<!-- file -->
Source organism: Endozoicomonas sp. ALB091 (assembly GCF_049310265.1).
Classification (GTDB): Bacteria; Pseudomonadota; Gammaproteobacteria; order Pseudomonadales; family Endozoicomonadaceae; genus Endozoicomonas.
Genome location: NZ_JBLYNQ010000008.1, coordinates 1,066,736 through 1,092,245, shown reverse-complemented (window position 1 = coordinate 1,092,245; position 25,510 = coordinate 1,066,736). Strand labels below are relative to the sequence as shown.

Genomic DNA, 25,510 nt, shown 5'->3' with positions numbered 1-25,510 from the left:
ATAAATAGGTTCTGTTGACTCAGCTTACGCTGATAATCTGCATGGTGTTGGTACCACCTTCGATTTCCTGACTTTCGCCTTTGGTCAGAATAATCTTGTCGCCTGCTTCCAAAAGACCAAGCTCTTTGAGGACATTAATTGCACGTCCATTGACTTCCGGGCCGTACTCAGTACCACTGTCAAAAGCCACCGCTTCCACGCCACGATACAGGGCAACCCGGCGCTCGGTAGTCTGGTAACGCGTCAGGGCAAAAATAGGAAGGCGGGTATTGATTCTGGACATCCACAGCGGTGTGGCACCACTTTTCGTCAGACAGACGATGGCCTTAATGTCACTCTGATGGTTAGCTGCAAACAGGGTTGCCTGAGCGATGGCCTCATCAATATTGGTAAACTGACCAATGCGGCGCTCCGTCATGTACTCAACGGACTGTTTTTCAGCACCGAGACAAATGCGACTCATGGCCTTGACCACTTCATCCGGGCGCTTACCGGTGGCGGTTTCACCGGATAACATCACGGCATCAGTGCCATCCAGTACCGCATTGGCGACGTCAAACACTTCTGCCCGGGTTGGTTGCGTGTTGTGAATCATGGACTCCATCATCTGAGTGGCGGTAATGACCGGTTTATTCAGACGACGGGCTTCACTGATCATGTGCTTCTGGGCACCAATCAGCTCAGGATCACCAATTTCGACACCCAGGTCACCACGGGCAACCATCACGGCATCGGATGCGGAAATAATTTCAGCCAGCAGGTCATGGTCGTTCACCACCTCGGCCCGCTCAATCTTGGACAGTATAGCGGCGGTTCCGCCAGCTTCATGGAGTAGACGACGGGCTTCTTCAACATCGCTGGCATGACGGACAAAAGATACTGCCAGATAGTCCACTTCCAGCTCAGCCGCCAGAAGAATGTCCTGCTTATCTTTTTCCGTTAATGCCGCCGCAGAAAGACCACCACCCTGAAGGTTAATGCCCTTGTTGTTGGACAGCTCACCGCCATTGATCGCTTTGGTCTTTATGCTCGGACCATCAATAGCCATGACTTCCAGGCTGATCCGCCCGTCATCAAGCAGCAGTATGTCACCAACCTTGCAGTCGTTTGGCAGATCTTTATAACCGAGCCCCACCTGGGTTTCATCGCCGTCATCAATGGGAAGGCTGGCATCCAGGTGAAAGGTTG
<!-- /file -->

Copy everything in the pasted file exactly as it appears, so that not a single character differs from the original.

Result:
Source organism: Endozoicomonas sp. ALB091 (assembly GCF_049310265.1).
Classification (GTDB): Bacteria; Pseudomonadota; Gammaproteobacteria; order Pseudomonadales; family Endozoicomonadaceae; genus Endozoicomonas.
Genome location: NZ_JBLYNQ010000008.1, coordinates 1,066,736 through 1,092,245, shown reverse-complemented (window position 1 = coordinate 1,092,245; position 25,510 = coordinate 1,066,736). Strand labels below are relative to the sequence as shown.

Genomic DNA, 25,510 nt, shown 5'->3' with positions numbered 1-25,510 from the left:
ATAAATAGGTTCTGTTGACTCAGCTTACGCTGATAATCTGCATGGTGTTGGTACCACCTTCGATTTCCTGACTTTCGCCTTTGGTCAGAATAATCTTGTCGCCTGCTTCCAAAAGACCAAGCTCTTTGAGGACATTAATTGCACGTCCATTGACTTCCGGGCCGTACTCAGTACCACTGTCAAAAGCCACCGCTTCCACGCCACGATACAGGGCAACCCGGCGCTCGGTAGTCTGGTAACGCGTCAGGGCAAAAATAGGAAGGCGGGTATTGATTCTGGACATCCACAGCGGTGTGGCACCACTTTTCGTCAGACAGACGATGGCCTTAATGTCACTCTGATGGTTAGCTGCAAACAGGGTTGCCTGAGCGATGGCCTCATCAATATTGGTAAACTGACCAATGCGGCGCTCCGTCATGTACTCAACGGACTGTTTTTCAGCACCGAGACAAATGCGACTCATGGCCTTGACCACTTCATCCGGGCGCTTACCGGTGGCGGTTTCACCGGATAACATCACGGCATCAGTGCCATCCAGTACCGCATTGGCGACGTCAAACACTTCTGCCCGGGTTGGTTGCGTGTTGTGAATCATGGACTCCATCATCTGAGTGGCGGTAATGACCGGTTTATTCAGACGACGGGCTTCACTGATCATGTGCTTCTGGGCACCAATCAGCTCAGGATCACCAATTTCGACACCCAGGTCACCACGGGCAACCATCACGGCATCGGATGCGGAAATAATTTCAGCCAGCAGGTCATGGTCGTTCACCACCTCGGCCCGCTCAATCTTGGACAGTATAGCGGCGGTTCCGCCAGCTTCATGGAGTAGACGACGGGCTTCTTCAACATCGCTGGCATGACGGACAAAAGATACTGCCAGATAGTCCACTTCCAGCTCAGCCGCCAGAAGAATGTCCTGCTTATCTTTTTCCGTTAATGCCGCCGCAGAAAGACCACCACCCTGAAGGTTAATGCCCTTGTTGTTGGACAGCTCACCGCCATTGATCGCTTTGGTCTTTATGCTCGGACCATCAATAGCCATGACTTCCAGGCTGATCCGCCCGTCATCAAGCAGCAGTATGTCACCAACCTTGCAGTCGTTTGGCAGATCTTTATAACCGAGCCCCACCTGGGTTTCATCGCCGTCATCAATGGGAAGGCTGGCATCCAGGTGAAAGGTTG